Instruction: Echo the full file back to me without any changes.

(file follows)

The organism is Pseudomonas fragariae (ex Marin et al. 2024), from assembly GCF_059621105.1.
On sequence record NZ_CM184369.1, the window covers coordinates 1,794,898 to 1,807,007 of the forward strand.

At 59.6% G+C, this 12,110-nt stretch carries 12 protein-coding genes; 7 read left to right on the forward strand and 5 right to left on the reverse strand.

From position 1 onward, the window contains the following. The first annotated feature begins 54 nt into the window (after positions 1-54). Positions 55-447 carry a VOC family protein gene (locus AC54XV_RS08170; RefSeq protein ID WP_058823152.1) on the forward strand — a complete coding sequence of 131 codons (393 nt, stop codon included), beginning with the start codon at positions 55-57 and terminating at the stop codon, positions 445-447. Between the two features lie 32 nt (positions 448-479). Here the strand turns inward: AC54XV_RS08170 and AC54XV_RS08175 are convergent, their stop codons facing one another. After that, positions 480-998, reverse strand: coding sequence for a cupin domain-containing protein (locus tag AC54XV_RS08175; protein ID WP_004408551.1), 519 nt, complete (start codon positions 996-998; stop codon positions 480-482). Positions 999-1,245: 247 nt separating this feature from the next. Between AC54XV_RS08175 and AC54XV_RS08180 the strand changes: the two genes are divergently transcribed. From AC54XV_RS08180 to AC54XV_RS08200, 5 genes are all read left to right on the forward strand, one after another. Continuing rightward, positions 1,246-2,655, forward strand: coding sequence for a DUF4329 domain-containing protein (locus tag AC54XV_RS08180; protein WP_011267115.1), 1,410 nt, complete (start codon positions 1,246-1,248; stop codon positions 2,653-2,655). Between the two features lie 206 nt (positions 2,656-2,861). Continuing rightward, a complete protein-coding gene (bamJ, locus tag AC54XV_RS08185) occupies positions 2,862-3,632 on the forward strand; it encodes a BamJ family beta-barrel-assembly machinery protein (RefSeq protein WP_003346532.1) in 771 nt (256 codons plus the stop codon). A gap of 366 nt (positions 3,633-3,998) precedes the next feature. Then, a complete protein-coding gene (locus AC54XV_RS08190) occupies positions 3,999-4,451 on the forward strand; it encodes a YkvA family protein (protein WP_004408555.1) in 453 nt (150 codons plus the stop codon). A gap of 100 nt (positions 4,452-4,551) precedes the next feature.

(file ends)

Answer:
The organism is Pseudomonas fragariae (ex Marin et al. 2024), from assembly GCF_059621105.1.
On sequence record NZ_CM184369.1, the window covers coordinates 1,794,898 to 1,807,007 of the forward strand.

At 59.6% G+C, this 12,110-nt stretch carries 12 protein-coding genes; 7 read left to right on the forward strand and 5 right to left on the reverse strand.

From position 1 onward, the window contains the following. The first annotated feature begins 54 nt into the window (after positions 1-54). Positions 55-447 carry a VOC family protein gene (locus AC54XV_RS08170; RefSeq protein ID WP_058823152.1) on the forward strand — a complete coding sequence of 131 codons (393 nt, stop codon included), beginning with the start codon at positions 55-57 and terminating at the stop codon, positions 445-447. Between the two features lie 32 nt (positions 448-479). Here the strand turns inward: AC54XV_RS08170 and AC54XV_RS08175 are convergent, their stop codons facing one another. After that, positions 480-998, reverse strand: coding sequence for a cupin domain-containing protein (locus tag AC54XV_RS08175; protein ID WP_004408551.1), 519 nt, complete (start codon positions 996-998; stop codon positions 480-482). Positions 999-1,245: 247 nt separating this feature from the next. Between AC54XV_RS08175 and AC54XV_RS08180 the strand changes: the two genes are divergently transcribed. From AC54XV_RS08180 to AC54XV_RS08200, 5 genes are all read left to right on the forward strand, one after another. Continuing rightward, positions 1,246-2,655, forward strand: coding sequence for a DUF4329 domain-containing protein (locus tag AC54XV_RS08180; protein WP_011267115.1), 1,410 nt, complete (start codon positions 1,246-1,248; stop codon positions 2,653-2,655). Between the two features lie 206 nt (positions 2,656-2,861). Continuing rightward, a complete protein-coding gene (bamJ, locus tag AC54XV_RS08185) occupies positions 2,862-3,632 on the forward strand; it encodes a BamJ family beta-barrel-assembly machinery protein (RefSeq protein WP_003346532.1) in 771 nt (256 codons plus the stop codon). A gap of 366 nt (positions 3,633-3,998) precedes the next feature. Then, a complete protein-coding gene (locus AC54XV_RS08190) occupies positions 3,999-4,451 on the forward strand; it encodes a YkvA family protein (protein WP_004408555.1) in 453 nt (150 codons plus the stop codon). A gap of 100 nt (positions 4,452-4,551) precedes the next feature.